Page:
Training stay Training stack Bath time


As puppies can do a lot of damage in a short time, a crate in which to contain your dog is useful for the times you may have to leave him or her unsupervised. Dogs like to have a special place of their own so make the crate a comfortable place to be. Situate it with the door tied back in a spot where he can see what is going on around him. If the puppy is hesitant to enter the crate, reward him with a treat or special toy when he has entered the crate. After a few days he will become familiar with his new place, the crate will not be seen as a threat and he will go in and out of it freely. The next step is closing the door when he enters. As this will not appeal to him at all and he will make his feelings known by whining and barking. Do not release him until he has quietened, and hopefully calmed down somewhat, for if you do he will see a pattern and continue to misbehave in future. However the puppy will soon accept being confined if you praise him for his good behaviour. A crate is also invaluable when you travel and is a must if you plan to show your dog. It is also a godsend when you need to leave your dog at the veterinarian so it’s important to show the dog that a crate is a safe place and to feel comfortable within it.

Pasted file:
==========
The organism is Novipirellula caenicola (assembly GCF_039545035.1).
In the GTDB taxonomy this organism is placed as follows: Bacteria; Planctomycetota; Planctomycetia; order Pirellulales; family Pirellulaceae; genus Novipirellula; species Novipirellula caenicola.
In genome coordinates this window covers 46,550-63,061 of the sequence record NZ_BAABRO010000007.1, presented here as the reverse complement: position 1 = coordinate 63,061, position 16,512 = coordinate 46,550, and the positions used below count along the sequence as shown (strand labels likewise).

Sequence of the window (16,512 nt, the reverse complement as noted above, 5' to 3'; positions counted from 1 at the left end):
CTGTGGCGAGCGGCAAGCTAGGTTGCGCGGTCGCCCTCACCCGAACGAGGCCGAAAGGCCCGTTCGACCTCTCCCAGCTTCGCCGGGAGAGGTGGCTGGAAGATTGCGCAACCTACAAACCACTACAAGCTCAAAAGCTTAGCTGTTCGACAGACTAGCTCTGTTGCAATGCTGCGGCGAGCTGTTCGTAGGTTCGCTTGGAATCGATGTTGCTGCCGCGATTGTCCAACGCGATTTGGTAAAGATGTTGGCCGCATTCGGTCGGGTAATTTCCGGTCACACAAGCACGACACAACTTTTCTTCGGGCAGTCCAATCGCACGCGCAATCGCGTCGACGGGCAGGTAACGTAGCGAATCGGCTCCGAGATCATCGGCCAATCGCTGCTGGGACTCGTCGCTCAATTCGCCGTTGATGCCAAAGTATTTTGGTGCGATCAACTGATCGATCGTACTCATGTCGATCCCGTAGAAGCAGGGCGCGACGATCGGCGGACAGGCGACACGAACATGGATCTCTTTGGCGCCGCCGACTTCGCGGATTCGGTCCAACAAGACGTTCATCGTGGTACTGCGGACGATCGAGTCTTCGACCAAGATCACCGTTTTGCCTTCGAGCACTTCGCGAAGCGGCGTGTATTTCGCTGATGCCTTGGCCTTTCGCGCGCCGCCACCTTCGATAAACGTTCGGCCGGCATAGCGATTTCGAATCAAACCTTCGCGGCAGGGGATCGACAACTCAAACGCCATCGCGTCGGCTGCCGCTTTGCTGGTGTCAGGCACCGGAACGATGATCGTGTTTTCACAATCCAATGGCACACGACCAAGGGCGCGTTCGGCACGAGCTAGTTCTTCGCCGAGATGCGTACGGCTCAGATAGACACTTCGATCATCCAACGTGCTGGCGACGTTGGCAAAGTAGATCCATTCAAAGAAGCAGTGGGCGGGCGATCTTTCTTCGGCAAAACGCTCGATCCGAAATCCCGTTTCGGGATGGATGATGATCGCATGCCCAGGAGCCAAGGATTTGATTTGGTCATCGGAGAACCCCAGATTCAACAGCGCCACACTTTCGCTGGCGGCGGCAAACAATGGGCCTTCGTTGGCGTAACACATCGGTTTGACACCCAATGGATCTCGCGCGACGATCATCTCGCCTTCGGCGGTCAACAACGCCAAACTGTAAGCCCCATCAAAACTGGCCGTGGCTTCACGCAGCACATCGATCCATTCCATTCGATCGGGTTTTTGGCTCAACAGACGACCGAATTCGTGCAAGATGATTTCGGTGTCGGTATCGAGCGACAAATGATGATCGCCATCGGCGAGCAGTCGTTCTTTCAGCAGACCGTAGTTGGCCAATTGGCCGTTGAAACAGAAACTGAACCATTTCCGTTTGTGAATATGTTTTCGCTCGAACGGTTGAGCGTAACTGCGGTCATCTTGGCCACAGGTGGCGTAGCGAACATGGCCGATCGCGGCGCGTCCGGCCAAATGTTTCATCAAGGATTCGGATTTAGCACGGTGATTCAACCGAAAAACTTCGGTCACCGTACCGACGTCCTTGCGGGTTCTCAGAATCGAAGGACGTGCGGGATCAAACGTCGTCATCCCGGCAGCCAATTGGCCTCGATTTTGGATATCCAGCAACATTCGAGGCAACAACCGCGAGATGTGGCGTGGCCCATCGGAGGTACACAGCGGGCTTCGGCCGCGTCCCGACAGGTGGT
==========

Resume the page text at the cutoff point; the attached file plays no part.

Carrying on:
Groom your TM


Once a year, usually in spring and summer, your TM will shed his undercoat and require daily grooming, a tool called a rake is ideal for this purpose. At other times brushing is all which is required to keep their coats in good condition as TMs are naturally clean dogs. Make grooming an enjoyable time for both you and your dog. I just love it and my dogs line up for a brush and a check over! While doing so check the coat for fleas, hotspots, lumps and eye infections. Have a vet or breeder show you the correct method of clipping the dog’s nails.



Nocturnal Barking